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Panel rePorts—new worlds, new HorIzons 308 the existing R&A program: $20 million for new technologies, and $15 million for demonstration of technologies and science programs in the Suborbital program. FUNDING A BALANCED PROGRAM Projected NASA budgets provided to the panel show little or no funding for new initiatives before 2014. Thereafter, the completion of JWST leads to substantial, increasing resources in excess of the “base budget,” which includes mission opera- tions, R&A, Missions of Opportunity, and program management. The integral of the funds available for new initiatives from 2014 through 2020 could be as large as $4.0 billion (real-year dollars) with present projections. However, although this figure includes operating funds for JWST and SOFIA, it has no allowance for pos- sible cost growth to complete them, and it does not include continued operations of existing missions such as HST and Chandra after 2015. The panel was also shown a projected budget that included assumptions about these possible added expentitures that arrived at a much lower figure of $2.3 billion for new initiatives in this decade. Conversion of these figures to FY2009 dollars would mean even less money for new initiatives by ~15 percent, unless adjustments for inflation occur. In this final section, the panel attempts to describe the execution of the panel’s recommended program bracketed by these estimates of available funds for new initiatives in the 2010-2020 decade. In Table 6.3 the panel shows funding levels and priorities for the recommended program. The panel takes as a nominal budget the middle ground, the center (green) allocations, $3.1 billion FY2009 dollars, which it considers the minimum balanced program. Sufficient funds are identified to build WFIRST, to augment the Explorer program for astrophysics by $500 million over the period, to start IXO,12 and to fund a small exoplanet mission or start a larger one. The Explorer program, in fact, is part of the base budget, but the panel includes the augmentation it is recommending in the “new initiatives” category because the amount it recommends is too large to be accommodated by changing priori- ties within the base budget. When combined with the present level of funding for astrophysics Explorers, this is a sufficient allocation to raise the launch rate to one per year after 2015. The R&A augmentation (shown in green), which encompasses the additional investments discussed in this section, is intended to be phased in by rearranging priorities of the base budget and as such is not counted here as a new initiative. The U.S. contribution of a BLISS-like spectrometer to SPICA is also as- 12 LISA, the Laser Interferometer Space Antenna, was reviewed and prioritized by the Astro2010’s Particle Astrophysics and Gravity Program Prioritization Panel, and was not subject to EOS Panel review. However, since both LISA and IXO are collaborations with ESA and part of its competition for an L-class mission start, it is unlikely that both will move forward. For purposes of exploring budget profiles and program elements, the IXO slot could therefore be considered to represent either IXO or LISA.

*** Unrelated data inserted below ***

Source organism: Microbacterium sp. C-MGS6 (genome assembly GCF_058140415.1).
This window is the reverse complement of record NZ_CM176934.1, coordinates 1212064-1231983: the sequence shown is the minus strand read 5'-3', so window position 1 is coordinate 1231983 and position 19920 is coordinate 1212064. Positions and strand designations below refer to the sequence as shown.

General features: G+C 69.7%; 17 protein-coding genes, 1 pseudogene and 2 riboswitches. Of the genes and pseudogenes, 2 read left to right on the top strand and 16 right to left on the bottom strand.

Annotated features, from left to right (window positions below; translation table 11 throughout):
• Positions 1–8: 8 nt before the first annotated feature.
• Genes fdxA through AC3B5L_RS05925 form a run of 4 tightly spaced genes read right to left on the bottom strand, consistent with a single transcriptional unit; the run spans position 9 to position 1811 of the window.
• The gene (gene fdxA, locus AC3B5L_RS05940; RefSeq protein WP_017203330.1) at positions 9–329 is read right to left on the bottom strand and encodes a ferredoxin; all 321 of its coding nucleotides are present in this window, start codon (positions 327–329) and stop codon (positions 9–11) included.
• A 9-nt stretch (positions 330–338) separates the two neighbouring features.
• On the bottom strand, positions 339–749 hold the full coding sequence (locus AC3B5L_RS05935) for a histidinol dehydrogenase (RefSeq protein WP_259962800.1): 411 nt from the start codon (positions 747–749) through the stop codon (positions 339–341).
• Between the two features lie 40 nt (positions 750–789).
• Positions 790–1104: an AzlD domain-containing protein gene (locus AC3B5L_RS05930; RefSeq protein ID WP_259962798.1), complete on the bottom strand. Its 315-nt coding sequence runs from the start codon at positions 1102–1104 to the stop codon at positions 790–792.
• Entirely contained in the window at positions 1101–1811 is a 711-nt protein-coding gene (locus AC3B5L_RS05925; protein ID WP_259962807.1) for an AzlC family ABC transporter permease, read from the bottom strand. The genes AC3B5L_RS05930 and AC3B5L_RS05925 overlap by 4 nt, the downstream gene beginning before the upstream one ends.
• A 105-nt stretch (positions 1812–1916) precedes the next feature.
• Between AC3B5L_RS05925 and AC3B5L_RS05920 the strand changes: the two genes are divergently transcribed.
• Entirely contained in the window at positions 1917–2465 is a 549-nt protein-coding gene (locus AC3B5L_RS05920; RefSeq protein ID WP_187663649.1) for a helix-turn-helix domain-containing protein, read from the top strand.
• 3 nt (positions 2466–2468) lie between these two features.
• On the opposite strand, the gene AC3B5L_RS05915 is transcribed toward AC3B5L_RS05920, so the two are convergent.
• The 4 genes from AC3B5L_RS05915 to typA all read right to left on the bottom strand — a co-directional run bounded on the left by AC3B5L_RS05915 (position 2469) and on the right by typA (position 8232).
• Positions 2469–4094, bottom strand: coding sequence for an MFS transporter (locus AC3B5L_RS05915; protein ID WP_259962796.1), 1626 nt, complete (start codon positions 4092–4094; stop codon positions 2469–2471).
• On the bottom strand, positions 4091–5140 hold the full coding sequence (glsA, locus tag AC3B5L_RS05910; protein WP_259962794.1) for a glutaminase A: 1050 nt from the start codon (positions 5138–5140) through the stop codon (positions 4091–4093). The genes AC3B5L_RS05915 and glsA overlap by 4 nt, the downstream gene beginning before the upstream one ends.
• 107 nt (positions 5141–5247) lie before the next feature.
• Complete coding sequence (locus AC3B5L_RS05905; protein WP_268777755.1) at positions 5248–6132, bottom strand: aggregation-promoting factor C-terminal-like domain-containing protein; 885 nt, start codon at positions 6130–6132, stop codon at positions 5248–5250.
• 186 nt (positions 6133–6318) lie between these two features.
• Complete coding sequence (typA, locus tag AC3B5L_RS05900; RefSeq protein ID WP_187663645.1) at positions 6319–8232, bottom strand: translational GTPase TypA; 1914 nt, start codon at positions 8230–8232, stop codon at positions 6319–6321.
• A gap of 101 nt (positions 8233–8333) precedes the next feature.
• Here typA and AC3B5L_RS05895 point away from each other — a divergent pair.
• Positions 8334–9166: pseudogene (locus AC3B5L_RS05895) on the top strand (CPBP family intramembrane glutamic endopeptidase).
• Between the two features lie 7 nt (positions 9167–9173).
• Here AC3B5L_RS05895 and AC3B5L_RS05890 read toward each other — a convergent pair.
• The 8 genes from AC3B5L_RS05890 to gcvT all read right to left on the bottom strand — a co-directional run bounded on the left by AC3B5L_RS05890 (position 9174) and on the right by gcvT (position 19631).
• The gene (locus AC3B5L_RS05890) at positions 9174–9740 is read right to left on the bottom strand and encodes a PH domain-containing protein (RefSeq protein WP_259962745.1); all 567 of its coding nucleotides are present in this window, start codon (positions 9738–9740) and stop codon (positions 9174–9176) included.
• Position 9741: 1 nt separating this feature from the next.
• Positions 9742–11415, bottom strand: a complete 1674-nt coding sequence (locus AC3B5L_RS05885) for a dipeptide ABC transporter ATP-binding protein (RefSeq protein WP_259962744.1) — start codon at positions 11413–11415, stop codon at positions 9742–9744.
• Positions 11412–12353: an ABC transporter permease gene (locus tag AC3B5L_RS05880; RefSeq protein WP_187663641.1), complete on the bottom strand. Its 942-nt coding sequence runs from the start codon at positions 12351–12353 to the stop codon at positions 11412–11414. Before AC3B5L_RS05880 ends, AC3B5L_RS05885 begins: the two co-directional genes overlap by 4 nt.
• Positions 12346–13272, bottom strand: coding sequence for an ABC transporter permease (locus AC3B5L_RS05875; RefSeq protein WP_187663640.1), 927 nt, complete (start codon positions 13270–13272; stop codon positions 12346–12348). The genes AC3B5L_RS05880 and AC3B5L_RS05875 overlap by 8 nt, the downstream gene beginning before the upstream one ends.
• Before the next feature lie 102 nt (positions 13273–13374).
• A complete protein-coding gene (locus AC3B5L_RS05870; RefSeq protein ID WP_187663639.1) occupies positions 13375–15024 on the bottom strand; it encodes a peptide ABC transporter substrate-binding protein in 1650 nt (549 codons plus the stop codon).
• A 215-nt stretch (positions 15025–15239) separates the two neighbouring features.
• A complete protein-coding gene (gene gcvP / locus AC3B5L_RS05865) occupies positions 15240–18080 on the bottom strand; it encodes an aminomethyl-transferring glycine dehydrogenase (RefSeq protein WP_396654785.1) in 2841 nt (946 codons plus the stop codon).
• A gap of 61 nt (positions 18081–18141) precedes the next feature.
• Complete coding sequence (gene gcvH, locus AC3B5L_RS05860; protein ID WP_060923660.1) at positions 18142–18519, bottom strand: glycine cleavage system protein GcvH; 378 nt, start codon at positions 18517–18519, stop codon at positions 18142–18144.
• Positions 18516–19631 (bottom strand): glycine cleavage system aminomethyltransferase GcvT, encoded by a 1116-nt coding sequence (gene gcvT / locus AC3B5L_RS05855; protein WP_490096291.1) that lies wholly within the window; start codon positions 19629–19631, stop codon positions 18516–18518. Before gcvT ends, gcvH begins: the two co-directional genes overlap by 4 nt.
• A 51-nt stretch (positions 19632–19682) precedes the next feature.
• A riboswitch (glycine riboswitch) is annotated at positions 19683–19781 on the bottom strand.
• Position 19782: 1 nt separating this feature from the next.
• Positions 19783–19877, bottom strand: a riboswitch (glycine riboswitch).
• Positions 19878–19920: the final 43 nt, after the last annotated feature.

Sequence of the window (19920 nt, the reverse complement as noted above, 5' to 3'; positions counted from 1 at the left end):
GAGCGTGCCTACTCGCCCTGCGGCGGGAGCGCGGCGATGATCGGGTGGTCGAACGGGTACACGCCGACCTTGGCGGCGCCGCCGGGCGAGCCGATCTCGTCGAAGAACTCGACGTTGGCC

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rePort Panel e l e c t r o M a G n e t I c o b s e r vat I o n s sPace 309 of tHe on froM TABLE 6.3 Funding the EOS Panel’s Recommended Program at Different Levels $3.8 Billion Level $3.1 Billion Level $2.4 Billion Level WFIRST 1.6 1.6 1.6 IXO (start) 1.0 0.7 0.3 Exoplanet 0.7 0.3 — Explorer 0.5 0.5 0.5 R&A 0.3 0.3 0.3 sumed to be within the base budget (a NASA solicitation for science-investigation concept studies for SPICA has already been issued); approximately half of the esti- mated $200 million cost of SPICA participation is projected to occur before 2014. An enhanced budget (blue) would increase the amount spent on IXO through 2020 to $1.0 billion, and allocate $700 million for an exoplanet mission. The exo- planet mission could be a SIM Lite start, a fully funded probe-class mission, or an investment in a more ambitious mission for the following decade. As described above, this choice would be made later in the decade by selective competition between SIM Lite and one of the alternatives discussed in the section “Missions to Search for and Study Exoplanets.” In Table 6.3, the budget below “nominal”—in yellow—would provide a bare start for IXO, but no funding for an exoplanet mission. In this scenario, it is crucial to maintain a healthy Explorer program so that some diverse science goals can still be pursued, albeit at a much more modest level. However, the panel does not consider this level of funding sufficient for a balanced program. In any scenario, the panel gives highest priority to building WFIRST as expedi- tiously as possible, with the goal of launching it within the decade, and then to aug- ment the funding for astrophyscis Explorers as rapidly as possible. Any additional funding should next go to IXO, and then to the Exoplanet mission—consistent with the priorities of this panel’s report. Even in the best case, building IXO will require substantial further investment in the 2021-2030 decade. In the minimal budget case, funding is only sufficient to ensure that IXO would have enough support for technology development to qualify for a new start, a recommendation that would likely defer IXO to the 2020 decadal survey.